BERLIN (dpa-AFX) - According to a survey, many people in Germany would like to save more. In a survey conducted on behalf of the Federal Association of German Cooperative Banks (BVR), one in two Germans stated that they are missing their own savings targets by at least half, according to the BVR. "This is fatal with regard to old-age provision," said BVR President Marija Kolak. The German government should decide on a reform of the Riester pension before the end of this year, regardless of the Pension Package II that has been presented. "Both young people and households with low and medium incomes are dependent on improved state support for private pension provision," said Kolak.

Lack of funds

In the survey in January/February 2024, around 20 percent stated that they do not put anything aside each month, although they would need to save 166 euros. Ten percent of the 2400 or so people surveyed by Kantar save up to 49 euros. To achieve their goals, however, they estimate that they would need to save 141 euros. A further almost 20 percent miss their savings target of EUR 171 by a good half with savings of EUR 50 to 99 per month. For savers who set aside between 100 and 249 euros and above-average savers (250 to 499 euros), the gaps are smaller at just under 25 percent and a tenth respectively. People who save at least 500 euros a month stated that they were able to achieve their goals.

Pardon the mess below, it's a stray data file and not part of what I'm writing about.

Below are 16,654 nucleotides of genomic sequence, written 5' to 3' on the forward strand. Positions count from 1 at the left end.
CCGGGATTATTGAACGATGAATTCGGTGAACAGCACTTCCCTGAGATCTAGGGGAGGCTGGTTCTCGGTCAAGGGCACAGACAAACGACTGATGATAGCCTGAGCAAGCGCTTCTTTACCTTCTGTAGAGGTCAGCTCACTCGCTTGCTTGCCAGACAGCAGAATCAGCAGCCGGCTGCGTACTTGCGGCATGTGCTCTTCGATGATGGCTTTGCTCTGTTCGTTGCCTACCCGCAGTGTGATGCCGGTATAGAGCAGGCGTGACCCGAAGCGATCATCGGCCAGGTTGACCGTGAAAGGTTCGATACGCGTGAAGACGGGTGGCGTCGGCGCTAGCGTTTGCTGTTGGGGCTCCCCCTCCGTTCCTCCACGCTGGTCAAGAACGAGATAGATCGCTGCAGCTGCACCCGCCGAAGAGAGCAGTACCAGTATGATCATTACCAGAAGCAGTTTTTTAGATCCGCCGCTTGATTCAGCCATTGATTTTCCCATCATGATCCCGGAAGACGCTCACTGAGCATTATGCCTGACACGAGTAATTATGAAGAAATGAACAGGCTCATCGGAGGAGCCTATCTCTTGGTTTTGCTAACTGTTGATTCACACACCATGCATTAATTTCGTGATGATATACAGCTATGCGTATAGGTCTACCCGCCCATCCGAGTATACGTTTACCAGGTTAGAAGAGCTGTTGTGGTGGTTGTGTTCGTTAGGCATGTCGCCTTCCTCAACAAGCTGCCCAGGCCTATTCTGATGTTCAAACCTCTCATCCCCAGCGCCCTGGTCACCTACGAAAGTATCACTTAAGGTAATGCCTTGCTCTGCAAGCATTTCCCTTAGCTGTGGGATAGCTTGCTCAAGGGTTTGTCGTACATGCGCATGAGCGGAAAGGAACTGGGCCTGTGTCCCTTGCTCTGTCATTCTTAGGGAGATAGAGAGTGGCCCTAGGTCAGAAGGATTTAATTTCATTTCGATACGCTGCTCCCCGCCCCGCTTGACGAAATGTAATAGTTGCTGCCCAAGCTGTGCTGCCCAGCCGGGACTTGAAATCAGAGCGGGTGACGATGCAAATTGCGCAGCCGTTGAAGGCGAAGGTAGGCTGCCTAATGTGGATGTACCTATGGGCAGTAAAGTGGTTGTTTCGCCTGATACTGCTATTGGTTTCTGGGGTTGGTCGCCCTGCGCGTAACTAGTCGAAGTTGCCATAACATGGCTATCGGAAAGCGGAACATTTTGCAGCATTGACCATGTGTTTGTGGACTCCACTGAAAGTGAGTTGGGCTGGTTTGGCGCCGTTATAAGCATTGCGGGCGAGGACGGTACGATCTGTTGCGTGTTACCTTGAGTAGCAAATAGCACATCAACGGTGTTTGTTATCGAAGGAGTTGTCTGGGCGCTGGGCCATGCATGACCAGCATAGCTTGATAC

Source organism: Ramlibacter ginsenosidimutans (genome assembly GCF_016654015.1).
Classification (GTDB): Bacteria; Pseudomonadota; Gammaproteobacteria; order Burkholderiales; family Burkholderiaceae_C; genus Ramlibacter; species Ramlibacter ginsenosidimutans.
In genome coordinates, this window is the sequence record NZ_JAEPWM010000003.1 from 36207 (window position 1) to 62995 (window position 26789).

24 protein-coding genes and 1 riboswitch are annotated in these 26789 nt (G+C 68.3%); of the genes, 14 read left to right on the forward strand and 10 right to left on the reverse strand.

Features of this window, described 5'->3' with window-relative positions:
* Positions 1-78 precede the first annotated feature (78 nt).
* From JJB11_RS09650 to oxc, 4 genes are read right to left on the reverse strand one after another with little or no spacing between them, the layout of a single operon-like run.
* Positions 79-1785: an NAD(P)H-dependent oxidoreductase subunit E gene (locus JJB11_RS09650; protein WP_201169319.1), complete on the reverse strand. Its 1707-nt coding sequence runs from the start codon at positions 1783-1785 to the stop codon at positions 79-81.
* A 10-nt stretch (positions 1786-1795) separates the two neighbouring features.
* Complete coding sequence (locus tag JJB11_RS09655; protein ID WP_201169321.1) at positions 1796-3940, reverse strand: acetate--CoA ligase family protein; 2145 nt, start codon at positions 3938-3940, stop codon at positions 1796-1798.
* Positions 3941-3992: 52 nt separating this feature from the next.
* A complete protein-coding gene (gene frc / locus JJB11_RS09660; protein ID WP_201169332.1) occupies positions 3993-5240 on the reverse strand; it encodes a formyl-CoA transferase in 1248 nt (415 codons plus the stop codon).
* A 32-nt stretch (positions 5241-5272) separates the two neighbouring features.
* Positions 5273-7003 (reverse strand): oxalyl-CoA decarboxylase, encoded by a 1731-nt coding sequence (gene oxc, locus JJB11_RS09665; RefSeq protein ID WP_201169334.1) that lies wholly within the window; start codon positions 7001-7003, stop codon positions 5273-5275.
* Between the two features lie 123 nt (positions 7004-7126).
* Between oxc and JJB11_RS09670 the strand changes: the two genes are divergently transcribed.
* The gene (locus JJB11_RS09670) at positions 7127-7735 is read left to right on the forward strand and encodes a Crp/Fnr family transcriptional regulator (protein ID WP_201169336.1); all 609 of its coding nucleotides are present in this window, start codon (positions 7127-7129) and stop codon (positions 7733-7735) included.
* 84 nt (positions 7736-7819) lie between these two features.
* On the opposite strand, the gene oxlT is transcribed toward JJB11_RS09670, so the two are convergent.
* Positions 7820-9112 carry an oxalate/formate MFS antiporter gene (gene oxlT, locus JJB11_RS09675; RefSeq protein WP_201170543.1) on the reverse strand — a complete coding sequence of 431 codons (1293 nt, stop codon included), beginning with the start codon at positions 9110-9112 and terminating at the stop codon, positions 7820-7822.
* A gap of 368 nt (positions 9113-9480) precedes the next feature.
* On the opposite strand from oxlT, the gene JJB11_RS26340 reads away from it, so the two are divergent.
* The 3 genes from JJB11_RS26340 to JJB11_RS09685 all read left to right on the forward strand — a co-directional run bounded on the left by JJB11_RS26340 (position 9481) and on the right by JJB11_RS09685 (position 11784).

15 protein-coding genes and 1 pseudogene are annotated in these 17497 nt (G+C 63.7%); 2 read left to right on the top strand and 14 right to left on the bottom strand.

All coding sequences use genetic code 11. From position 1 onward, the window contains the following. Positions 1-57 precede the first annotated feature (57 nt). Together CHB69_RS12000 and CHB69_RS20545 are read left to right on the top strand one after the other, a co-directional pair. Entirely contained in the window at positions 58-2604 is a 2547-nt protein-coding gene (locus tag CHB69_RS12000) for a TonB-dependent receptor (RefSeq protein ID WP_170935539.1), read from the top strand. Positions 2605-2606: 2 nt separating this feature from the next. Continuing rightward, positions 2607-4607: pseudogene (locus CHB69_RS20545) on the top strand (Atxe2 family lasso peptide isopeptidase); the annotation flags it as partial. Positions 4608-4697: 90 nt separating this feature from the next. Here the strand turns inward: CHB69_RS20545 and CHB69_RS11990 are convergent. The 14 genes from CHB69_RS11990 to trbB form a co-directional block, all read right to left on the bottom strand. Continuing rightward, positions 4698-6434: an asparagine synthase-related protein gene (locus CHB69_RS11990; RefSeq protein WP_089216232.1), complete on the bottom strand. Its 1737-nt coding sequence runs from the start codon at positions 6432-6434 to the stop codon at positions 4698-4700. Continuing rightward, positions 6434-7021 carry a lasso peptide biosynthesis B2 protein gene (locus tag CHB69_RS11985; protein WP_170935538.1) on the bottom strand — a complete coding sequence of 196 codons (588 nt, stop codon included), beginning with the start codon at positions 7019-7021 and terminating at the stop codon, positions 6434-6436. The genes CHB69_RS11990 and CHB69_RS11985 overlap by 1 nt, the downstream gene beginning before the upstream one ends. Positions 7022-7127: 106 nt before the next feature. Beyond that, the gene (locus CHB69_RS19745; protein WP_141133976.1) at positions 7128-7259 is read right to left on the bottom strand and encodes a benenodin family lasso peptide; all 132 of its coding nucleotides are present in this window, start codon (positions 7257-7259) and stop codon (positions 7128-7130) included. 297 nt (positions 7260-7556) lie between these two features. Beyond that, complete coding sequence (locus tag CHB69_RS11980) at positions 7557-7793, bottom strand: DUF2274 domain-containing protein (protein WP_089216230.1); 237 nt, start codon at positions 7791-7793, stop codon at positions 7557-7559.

In terms of age group, savers aged 70 and over feel they have missed their targets by a good 10 percent. Respondents aged between 20 and 29, on the other hand, believe they are only halfway there. The age groups in between see a gap of between a third and a quarter.

Savings targets are not being met despite restrictions

"German citizens are very willing to save for the future, but too many lack the means," said BVR President Kolak, summarizing the results. Young people and small savers in particular do not consider their savings goals to have been met. According to their own statements, they would not be in a position to do so even if they cut back on spending, for example.

Last year, a commission set up by the German government presented proposals for a fundamental reform of private pension provision. The aim is to enable greater returns. In future, anyone taking out a Riester pension should be able to waive the contribution guarantee if they wish - "in the interests of a higher long-term return", said Federal Finance Minister Christian Lindner (FDP) recently./mar/DP/zb